What Does A Orthopedic Nurse Do?
A nurse in an orthopedic unit assists patients who have issues with their muscles and/or bones. These patients may have just been through procedures such as back surgery, knee replacements, bone fractures, muscle strains, among others.
How Do I Become A Orthopedic Nurse?
Completing a two-year college program or four-year bachelor’s degree in nursing is required to obtain these positions. Some hospital positions may require nurses to have a bachelor’s degree.
What is the Average Salary For A Orthopedic Nurse?
High – 102,000
Median – 73,000
Low – 40,000
What Courses Should I Take To Become A Orthopedic Nurse?
- Science – As much as possible, including biology and psychology!
- Math – As much as possible!
- English – As much as possible!
What Is The Work Environment For A Orthopedic Nurse?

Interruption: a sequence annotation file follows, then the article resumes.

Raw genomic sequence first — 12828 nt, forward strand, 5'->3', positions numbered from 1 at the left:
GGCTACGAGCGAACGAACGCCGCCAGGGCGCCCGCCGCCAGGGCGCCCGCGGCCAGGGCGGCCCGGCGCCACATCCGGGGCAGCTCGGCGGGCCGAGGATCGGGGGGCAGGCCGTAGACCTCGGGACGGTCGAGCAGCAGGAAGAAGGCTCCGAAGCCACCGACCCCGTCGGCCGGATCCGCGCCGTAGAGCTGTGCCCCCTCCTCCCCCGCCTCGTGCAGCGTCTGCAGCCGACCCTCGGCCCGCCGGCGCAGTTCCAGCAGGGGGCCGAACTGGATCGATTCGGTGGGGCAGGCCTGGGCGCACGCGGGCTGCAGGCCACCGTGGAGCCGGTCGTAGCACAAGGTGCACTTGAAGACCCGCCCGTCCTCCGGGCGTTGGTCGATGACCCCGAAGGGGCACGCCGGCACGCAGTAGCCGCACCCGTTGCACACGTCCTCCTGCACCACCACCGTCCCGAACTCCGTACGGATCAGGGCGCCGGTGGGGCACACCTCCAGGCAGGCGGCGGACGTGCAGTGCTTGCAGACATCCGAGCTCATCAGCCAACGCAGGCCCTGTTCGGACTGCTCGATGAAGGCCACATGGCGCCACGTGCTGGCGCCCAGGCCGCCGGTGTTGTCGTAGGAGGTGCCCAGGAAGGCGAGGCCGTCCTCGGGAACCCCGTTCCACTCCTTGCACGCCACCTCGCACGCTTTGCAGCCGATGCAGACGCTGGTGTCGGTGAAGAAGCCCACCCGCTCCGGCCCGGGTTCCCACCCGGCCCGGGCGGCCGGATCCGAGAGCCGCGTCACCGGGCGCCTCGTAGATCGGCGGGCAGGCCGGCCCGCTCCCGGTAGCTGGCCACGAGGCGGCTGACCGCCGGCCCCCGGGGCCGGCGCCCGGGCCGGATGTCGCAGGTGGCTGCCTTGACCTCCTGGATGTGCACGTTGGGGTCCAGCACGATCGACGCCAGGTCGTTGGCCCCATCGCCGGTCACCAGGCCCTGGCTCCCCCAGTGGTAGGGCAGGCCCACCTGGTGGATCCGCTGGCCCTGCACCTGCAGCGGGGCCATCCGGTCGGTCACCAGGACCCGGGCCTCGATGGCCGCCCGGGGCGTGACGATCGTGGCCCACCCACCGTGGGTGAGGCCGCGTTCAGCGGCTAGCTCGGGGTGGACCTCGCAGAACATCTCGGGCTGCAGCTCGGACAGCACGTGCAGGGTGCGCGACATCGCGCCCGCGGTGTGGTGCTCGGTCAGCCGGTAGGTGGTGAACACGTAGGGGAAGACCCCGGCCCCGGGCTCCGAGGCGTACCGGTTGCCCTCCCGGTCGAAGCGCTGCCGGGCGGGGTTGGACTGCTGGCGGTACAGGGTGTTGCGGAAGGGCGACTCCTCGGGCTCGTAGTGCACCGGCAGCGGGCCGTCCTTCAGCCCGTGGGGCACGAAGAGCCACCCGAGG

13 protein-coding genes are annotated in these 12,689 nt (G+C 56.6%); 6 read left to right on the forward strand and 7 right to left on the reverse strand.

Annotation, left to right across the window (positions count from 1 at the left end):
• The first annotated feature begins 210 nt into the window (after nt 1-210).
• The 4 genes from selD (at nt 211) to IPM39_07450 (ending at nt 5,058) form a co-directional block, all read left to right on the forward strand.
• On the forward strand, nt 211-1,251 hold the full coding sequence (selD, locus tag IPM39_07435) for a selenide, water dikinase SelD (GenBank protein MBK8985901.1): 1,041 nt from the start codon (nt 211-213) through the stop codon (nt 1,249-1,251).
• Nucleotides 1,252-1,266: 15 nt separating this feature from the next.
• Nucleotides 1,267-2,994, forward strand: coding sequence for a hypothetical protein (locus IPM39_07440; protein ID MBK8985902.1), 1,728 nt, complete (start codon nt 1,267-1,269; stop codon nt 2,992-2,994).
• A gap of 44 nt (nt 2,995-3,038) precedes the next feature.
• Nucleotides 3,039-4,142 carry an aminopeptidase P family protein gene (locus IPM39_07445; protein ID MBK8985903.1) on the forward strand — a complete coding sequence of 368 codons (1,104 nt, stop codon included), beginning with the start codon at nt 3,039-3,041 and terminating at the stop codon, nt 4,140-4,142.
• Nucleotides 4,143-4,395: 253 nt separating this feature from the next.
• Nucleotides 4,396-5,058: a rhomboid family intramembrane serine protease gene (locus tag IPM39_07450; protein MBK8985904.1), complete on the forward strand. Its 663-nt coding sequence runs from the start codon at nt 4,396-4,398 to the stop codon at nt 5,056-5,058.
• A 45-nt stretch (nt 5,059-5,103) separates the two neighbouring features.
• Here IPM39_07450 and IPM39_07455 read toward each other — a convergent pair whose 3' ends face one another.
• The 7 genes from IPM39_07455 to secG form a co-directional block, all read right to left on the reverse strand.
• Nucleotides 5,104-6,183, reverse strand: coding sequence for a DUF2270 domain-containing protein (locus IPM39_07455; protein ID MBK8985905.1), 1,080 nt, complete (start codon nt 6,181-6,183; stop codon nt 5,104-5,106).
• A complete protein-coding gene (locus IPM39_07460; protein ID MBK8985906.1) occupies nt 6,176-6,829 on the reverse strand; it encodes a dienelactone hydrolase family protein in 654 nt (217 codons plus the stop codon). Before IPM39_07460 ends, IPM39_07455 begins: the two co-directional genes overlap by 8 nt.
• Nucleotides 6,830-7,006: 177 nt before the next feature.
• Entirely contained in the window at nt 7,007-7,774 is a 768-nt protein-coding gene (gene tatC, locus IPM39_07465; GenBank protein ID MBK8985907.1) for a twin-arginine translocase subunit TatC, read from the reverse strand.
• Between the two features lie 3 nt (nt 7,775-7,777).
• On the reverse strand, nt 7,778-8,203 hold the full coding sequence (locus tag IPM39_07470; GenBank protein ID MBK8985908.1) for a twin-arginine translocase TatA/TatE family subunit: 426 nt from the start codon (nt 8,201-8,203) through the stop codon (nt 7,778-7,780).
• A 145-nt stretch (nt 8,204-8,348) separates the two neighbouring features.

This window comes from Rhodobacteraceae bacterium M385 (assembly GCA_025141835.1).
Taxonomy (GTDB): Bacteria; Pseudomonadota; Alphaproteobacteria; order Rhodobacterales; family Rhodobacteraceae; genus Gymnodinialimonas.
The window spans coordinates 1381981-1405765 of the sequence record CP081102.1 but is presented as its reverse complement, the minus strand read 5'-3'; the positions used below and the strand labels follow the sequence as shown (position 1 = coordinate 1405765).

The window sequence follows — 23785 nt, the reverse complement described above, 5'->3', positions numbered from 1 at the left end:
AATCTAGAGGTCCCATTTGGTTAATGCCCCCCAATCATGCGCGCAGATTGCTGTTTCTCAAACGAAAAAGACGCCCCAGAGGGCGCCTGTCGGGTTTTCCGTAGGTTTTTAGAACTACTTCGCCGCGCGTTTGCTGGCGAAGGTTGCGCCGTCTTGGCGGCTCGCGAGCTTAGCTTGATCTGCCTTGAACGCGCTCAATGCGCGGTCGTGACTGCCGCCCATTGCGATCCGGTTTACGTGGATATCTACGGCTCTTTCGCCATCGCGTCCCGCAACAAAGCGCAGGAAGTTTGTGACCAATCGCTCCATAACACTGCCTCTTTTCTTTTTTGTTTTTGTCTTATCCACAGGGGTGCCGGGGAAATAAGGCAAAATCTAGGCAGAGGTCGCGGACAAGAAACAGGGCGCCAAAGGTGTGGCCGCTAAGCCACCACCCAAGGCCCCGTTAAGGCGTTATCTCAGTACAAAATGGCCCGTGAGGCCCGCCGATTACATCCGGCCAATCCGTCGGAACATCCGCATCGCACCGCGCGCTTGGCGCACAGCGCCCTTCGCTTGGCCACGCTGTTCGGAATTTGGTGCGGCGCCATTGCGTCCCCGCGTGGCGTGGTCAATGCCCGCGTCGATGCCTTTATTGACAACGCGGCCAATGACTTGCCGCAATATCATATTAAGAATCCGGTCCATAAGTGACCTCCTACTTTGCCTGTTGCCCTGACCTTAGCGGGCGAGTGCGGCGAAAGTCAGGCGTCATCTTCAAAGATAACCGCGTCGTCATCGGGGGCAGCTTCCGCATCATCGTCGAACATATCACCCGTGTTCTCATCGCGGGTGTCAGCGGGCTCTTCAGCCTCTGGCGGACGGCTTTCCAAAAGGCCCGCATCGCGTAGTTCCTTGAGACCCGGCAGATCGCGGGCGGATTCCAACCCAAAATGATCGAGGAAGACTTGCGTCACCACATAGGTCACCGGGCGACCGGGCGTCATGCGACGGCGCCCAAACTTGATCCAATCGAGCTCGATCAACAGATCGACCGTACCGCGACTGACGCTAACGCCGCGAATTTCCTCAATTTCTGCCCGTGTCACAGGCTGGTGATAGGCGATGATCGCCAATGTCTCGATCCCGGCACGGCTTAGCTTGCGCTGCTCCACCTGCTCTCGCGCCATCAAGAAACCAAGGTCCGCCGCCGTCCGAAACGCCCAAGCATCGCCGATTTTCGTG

Nurses typically work in hospitals, doctor’s offices, residential care facilities, schools, and in home healthcare. Because many healthcare facilities are open around the clock, nurses may be required to work nights, weekends, holidays, or any combination of these. In addition, this can be a physically demanding job. Nurses may be required to lift or move patients, and they may also spend most of the day on their feet.
What Is The Future Outlook For A Orthopedic Nurse?
The job outlook for nurses (in general) looks good over the next 10 years, keeping in mind that geographical differences may exist.
- Bureau of Labor Statistics, U.S. Department of Labor, Occupational Outlook Handbook
- Explore Careers, Labour Market Information, Government of Canada